Searching a database

The most effective way to search the online databases is to enter terms or keywords that effectively describe your topic.

  • Use broad, meaningful keywords when you search. Don't use sentences or phrases.
  • Use just a few keywords (1-3). You can always add keywords later if you need to refine your search.
  • Use the facets or limits to help refine you search. For example, you can narrow your search by date or by geographic region.
  • When you review your results, look at the abstracts or subject headings for other keywords you can use to improve your search.
  • Be prepared to do several searches. Research is a process that takes time.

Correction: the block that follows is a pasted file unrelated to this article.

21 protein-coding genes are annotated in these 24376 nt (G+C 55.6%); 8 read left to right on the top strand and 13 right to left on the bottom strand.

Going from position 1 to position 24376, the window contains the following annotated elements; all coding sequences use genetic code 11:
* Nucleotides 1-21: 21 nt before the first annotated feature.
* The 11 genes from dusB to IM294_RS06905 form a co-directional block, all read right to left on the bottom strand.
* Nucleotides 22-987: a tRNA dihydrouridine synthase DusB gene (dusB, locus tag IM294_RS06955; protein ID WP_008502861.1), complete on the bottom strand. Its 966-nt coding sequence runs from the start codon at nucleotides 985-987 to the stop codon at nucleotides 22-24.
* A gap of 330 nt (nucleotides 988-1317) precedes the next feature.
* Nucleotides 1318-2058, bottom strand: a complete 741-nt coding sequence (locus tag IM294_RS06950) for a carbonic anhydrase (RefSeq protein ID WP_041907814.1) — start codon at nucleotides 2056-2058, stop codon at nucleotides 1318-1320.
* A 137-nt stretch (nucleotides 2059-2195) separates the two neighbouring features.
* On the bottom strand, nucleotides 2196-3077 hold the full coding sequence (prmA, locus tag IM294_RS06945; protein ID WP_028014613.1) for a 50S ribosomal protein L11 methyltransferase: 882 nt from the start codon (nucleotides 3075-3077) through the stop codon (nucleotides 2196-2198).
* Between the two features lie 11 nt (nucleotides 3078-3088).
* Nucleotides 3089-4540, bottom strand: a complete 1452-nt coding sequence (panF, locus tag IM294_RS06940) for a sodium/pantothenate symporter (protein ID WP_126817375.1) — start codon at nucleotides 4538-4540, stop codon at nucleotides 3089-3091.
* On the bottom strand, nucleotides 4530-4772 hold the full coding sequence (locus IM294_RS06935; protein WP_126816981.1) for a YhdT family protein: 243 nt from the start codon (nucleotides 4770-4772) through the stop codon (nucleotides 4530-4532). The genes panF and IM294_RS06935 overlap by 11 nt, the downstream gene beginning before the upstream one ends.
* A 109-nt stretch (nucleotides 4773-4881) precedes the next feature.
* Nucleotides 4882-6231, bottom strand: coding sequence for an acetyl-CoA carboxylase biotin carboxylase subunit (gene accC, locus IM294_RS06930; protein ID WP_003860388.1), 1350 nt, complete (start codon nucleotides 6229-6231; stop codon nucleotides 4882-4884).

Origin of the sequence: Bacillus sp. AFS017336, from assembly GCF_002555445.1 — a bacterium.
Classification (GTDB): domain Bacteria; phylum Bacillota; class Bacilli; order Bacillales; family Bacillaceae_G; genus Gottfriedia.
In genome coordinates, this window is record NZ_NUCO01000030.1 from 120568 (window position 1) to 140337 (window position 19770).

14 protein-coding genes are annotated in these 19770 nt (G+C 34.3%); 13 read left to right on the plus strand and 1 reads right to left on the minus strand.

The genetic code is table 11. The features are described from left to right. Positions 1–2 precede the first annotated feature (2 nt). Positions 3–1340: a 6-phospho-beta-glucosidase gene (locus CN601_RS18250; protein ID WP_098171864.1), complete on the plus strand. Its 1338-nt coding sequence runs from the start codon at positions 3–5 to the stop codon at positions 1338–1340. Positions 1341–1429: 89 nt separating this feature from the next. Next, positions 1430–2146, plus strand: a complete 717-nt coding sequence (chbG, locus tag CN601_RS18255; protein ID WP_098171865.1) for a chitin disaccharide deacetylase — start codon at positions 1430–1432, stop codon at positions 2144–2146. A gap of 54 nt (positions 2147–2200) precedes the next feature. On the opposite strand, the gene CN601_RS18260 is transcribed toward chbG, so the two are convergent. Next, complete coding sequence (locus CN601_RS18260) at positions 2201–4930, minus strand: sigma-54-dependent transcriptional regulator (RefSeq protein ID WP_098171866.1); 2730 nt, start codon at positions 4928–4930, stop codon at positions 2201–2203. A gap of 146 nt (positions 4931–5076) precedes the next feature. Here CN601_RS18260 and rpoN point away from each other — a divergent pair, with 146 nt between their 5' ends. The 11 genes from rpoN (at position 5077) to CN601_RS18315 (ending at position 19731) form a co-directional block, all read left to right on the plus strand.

Finding an article on a topic

You use the keywords from your research topic to search for journal articles on a topic - usually in a database.

Start your searches with broad searches (2-3 keywords, not too specific) in a general database like 1Search or Google Scholar.  Google Scholar is simple to search in, but it does take some practice to learn how to get articles that are not freely available and to make sure you are choosing the best scholarly articles.  <Learn More>

If your topic is more specialized, you may want to search in a subject database.  Article databases are available through the library for almost every topic, from Anthropology to Zoology.  Use the database subject filter to choose a database that matches your topic. <Learn More>

 

Finding the full text of an article